A rolling wave of earth rumbled me out of my sleep like it had a dozen times before in other types of disaster. Instinct kicked in as I jumped out of bed to the closest doorway to only remember—there aren’t earthquakes in Tennessee. Weird. Something didn’t feel right though and without thinking, I went to Twitter to only see #NorthBayFire trending.
No. No. No.
That’s my home. Those are my people. Wildfires are common in the West, but my gut told me this one was different. The fire that would be known as the Tubbs Fire, the worst in state history until then, had jumped over eight lanes of freeway and was ferociously making its way through Napa and Sonoma counties.
Journalists were telling people to call and wake up their friends and families. My own friends were posting evacuation stories with their neighbors staying behind with hoses in hand, trying to save the neighborhood from the disaster. After more than 36,000 acres were burned and almost two dozen souls were lost, one of the biggest questions still seemed to be: Will the wine be okay?
Millions of visitors from all over the world come to sip the nectar of the valleys, and they flood the area with billions of dollars to do so. The question of what would happen with future harvests was valid, and the vineyards and people’s stories go hand in hand. To see the grapes rebound would also mean that the locals have found new ways to adapt, to innovate, to prepare for next time.
Food and nature relentlessly intertwine, and it’s why their stories create the most beautiful tension. These are the stories that command you to your feet, but they’re often overlooked in food writing for memoir and fiction. So with examples from investigative journalism and real-life natural disaster, let’s open up the possibilities of how to use the natural world to create more meaningful and riveting food stories.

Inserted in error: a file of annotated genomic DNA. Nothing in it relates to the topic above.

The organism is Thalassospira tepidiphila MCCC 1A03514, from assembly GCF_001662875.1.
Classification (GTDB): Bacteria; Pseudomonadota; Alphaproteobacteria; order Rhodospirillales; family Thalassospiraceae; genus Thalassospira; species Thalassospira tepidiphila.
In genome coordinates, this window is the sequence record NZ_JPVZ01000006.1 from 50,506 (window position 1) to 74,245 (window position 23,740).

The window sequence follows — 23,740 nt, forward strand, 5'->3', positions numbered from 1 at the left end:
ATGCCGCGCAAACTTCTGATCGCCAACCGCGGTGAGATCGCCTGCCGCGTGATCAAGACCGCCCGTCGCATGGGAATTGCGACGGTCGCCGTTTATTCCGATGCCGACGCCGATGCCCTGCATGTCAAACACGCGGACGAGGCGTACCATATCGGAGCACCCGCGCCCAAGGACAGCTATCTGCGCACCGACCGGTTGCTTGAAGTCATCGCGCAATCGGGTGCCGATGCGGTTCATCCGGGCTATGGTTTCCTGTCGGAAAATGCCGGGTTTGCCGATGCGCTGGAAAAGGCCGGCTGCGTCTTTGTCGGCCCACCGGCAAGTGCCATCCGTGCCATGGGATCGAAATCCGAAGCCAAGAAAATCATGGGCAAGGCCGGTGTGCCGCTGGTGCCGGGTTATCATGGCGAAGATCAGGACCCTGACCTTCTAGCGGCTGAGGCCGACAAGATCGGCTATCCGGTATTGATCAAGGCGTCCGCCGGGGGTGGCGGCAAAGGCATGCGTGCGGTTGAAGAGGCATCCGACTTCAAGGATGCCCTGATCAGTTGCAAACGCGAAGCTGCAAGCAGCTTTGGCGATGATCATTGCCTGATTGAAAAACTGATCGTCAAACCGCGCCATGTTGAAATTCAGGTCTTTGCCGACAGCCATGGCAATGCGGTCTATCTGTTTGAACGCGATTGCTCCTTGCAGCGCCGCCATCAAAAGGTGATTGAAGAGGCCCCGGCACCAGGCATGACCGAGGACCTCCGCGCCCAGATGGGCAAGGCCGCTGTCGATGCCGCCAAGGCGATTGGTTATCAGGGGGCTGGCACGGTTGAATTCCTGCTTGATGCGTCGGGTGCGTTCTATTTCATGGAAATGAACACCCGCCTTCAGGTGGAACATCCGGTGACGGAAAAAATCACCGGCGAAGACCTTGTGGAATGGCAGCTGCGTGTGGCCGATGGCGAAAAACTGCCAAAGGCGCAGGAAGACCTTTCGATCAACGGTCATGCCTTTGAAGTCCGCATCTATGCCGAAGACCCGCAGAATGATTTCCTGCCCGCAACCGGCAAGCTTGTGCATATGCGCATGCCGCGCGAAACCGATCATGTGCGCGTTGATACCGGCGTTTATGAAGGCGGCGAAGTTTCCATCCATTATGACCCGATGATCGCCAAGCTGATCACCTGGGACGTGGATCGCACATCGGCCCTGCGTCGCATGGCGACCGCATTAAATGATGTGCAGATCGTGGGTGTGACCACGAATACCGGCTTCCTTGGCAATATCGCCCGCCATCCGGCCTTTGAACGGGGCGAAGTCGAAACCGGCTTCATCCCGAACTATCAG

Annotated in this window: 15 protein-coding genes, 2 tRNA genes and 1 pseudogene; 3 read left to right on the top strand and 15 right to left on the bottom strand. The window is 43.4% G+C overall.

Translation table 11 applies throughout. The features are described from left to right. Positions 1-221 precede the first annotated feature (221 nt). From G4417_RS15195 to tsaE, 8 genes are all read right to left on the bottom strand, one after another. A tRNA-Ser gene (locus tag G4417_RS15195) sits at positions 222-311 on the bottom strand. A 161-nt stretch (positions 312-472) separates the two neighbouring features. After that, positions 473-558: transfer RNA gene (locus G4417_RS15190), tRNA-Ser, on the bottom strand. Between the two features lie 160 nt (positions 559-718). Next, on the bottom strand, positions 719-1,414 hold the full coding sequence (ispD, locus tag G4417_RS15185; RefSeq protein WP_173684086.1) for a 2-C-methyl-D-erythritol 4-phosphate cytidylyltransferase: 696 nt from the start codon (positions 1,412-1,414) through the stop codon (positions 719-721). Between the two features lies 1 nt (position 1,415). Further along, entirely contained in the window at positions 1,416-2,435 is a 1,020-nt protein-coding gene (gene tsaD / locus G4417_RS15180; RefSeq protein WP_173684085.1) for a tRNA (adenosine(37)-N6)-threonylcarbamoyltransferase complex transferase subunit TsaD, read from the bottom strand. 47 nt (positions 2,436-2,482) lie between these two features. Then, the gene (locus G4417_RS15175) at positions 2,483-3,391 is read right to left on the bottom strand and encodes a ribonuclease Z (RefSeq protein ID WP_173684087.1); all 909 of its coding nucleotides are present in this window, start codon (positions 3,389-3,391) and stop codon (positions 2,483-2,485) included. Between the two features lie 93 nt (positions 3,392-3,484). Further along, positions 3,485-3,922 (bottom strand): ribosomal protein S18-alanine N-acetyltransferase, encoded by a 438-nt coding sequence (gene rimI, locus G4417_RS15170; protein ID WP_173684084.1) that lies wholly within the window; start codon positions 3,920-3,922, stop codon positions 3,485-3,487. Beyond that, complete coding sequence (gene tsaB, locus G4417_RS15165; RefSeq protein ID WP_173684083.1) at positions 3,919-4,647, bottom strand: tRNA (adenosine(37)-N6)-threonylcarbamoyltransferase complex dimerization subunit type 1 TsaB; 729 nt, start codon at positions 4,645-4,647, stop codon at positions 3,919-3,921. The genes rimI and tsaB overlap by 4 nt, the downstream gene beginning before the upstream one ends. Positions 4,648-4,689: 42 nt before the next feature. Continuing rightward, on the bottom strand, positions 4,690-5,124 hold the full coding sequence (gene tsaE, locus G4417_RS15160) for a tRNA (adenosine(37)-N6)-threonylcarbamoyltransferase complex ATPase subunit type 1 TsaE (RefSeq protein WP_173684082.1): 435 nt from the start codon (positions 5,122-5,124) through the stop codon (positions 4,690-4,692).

Heroes and Villains Emerge
I’m always surprised when writers are hesitant to create “villains.” On one hand, I appreciate balanced characters who keep you guessing with their “save the cat” moments. However, what seems to happen more often than not, is writers don’t want to make anyone the bad person, so everyone gets along and there are no true issues. Boring.
Beyond that, people don’t have to be villains. Situations can be their own offenders. For example, in Mark Arax’s piece “A Kingdom from Dust,” which was selected for The Best American Food Writing 2019, his focus was on one element of food often forgotten—water. His work is primarily around the water barons and the agriculture effects on California’s Central Valley. In fact, the idea that California is sinking is largely due to the overpumping of its farmland.
This crisis is the culmination of years of legislation, back-door deals, and land grabs. None of which is surprising for the state with the most agriculture cash receipts. You could try to point the finger at a single person, but it might just be bent back at yourself.